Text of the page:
agent i. The vector field can be calculated the same as for where e and are the fraction of intruders that escape the two-player game, but it is infeasible to visualize and from Agents 1 and 2. Expected average costs of damage to find equilibria. In general, analyzing equilibria of games each agent will be: involving three or more players is hard [5][6]. Sheikh-Bahael et al: Understanding the Role of Liver Zonation in Toxin Elimination 35 The above analysis requires that all agents have a priori ples and [10] for a review of other multi-agent learning knowledge about other agents and the environment. All techniques). the actions available to other agents and all costs with all Q-learning is a primitive form of learning [7] in which combinations of actions are known by all agents. Conse- utility values (Q values) are learned for state-action pairs, quently, it does not offer a mechanism through which au- absent a model of the environment. It provides a simple tonomous agents can reach an optimal strategy. means for agents to learn how to act optimally in an un- We considered a more realistic situation in which known environment. At each step, a Q-learning agent uses agents do not have a priori information about their envi- its new experience to improve its long-term reward esti- ronment (including other agents). We used multi-agent mate by combining new information with prior experience. simulation and enabled agents to learn from experience fol- Each Q-learning strategy is determined by the value lowing a simple reinforcement learning rule. By keeping function, Q, which estimates long-term discounted rewards track of accumulated reward (and penalty), agents could be for each action. General scheme of Q-learning algorithm reinforced to learn an optimal clearance strategy. Their used by each agent is as follows: task was to maximize the long-term average reward per ac-tion. (1) Observe the current state (in this study, there is only Q-learning algorithm [7], a well known rein- forcement learning algorithm, has been shown to converge (2) Choose and execute an action based on the Q-values (available actions are to an optimal decision policy. from a set of available actions, Act Q-learning has a solid foun- = eliminate and = ignore). The agent selects its dation in the theory of Markov decision processes [8]. It is easy to implement and has been used widely in both single- action according to a probability given by the Boltzmann distribution: agent and multi-agent contexts (see [8] and [9] for exam- D/R = 0.6 D/R = 1.1 D/R = 1.7 D/R = 2.3 D/R = 3.7 D/R = 10.0 Fig 3. At any given non-equilibrium point in the strategy space, the agents have a preferred direction of moving in order to decrease their expected costs. The net direction towards which one moves in the strategy space depends on the slope of the cost functions at that point. Cone arrows show the net direction of movement when n = 3 and D/R ratio changes from 0.6 to 10.0. Each game's equilibrium is shown by a star. (A) D/R is small. In this case, all agents ignore the intruders. (B, C, D) D/R is moderately large; the equilibrium is such that Agent 1 ignores (p = 0) but Agent 2 and 3 eliminate. (E, F) When D/R is large enough, Agent 1 starts making elimination effort. 36 INTERNATIONAL JOURNAL OF INTELLIGENT CONTROL AND SYSTEMS, VOL. 14, NO. 1, MARCH 2009 and Km is the Michaelis-Menten constant. V Q( Act ) / T to be affected by the level of metabolic enzymes and trans- ∑ Q(Act )/T porters expressed by cells. As a result each zone has its max. The two zones are specified to have equal Km T, called "temperature," adjusts the randomness of (3) Observe the new state (for this study, this step is not necessary because there is only one state) and receive an immediate reward. Q value based on the action taken, a, using Eq. Q a) ← 1 ( −α)Q(a) +α(reward + βV ) V = max Q(b) where α is the learning rate (0 ≤ α < 1) and β is the dis- counting factor (0 ≤ β < 1). Here we specified α = 0.1 and = 0.5. V is known as the value of the game and is equal to the maximum Q value. Figure 4. A physiologically-based model to analyze the effects of hepatic 2.1. The Agent-Based Model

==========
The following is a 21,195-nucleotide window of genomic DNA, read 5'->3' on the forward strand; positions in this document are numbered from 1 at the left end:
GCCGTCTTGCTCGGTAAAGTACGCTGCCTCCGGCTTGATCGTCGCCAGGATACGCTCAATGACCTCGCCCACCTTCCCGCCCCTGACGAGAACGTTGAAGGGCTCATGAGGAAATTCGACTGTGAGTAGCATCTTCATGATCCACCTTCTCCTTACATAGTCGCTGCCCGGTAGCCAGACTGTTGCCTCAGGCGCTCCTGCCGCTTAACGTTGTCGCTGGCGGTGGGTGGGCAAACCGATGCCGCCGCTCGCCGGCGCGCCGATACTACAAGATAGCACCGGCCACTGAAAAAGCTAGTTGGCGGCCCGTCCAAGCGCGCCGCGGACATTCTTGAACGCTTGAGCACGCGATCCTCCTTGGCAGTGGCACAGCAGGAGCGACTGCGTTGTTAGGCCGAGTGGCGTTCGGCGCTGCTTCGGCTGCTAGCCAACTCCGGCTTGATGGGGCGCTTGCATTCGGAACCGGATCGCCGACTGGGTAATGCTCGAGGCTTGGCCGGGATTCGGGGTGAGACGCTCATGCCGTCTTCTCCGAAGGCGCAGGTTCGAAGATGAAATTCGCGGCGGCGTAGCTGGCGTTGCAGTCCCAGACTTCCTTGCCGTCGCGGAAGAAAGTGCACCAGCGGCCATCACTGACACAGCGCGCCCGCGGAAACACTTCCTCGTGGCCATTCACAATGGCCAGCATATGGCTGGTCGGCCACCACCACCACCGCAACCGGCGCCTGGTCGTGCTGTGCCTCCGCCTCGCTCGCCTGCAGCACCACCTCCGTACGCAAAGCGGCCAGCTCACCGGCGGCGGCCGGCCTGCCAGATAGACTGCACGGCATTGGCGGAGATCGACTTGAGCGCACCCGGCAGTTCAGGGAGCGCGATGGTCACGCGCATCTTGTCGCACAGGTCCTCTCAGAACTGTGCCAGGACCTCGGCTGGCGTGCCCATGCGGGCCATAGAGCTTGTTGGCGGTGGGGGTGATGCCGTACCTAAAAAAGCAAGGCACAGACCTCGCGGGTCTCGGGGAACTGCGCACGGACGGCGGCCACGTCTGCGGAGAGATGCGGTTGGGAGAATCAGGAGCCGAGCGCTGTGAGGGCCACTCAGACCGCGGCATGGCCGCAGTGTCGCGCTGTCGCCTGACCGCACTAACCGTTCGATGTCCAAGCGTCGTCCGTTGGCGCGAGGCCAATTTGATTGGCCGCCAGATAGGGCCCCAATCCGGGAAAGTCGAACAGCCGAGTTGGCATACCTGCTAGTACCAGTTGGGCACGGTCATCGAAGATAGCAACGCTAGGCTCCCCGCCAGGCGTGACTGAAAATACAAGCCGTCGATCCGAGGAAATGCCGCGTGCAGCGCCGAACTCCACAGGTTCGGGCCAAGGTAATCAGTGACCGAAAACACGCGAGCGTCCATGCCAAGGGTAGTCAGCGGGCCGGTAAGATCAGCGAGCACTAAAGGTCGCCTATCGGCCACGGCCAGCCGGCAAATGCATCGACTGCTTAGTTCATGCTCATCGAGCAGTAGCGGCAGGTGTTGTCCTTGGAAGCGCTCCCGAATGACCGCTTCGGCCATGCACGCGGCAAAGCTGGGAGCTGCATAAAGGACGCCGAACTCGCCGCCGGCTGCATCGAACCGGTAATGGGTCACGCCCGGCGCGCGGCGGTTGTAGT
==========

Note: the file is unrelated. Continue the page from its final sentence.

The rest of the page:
zonation on toxicity exposure to the whole body. Boxes are reservoir compartments. Arrows show xenobiotic flow directions. q's are xenobiotic In mammalian livers, an absorbed toxin can be cleared flow rate constants. Xi's are xenobiotic concentration in corresponding re- by any of a sequence of hepatocytes. In order to gain in- servoir compartment shown. pi is the probability that xenobiotic passes sight into that process, we modeled the liver as consisting through path i. of many, parallel sets of toxin eliminating agents arranged Further, we represent the cost to the organism, J, as be- in sequence from PV to CV in Fig. 1. Each agent used a ing proportional to (CL Q-learning algorithm to decide its clearance strategy. An 1)2 + (CL2)2 + (cAUBC)2, where agents' task was to minimize the extrahepatic damage to 1 and CL2 are intrinsic periportal clearance and intrinsic perivenous clearance, respectively; AUBC is the area un- the organism of which they are part. We specified that der the blood concentration curve and c adjusts the relative agents become aware of extrahepatic tissue damage via cost contribution of a fixed dose based on xenobiotic toxic- alarm signals that are quickly released into blood by the ity. damaged tissue. Doing so was based on the fact that hepa-tocytes, like immune cells, express toll-like receptors [15]. They enable cells to detect chemical alarm signals generat- 3. RESULTS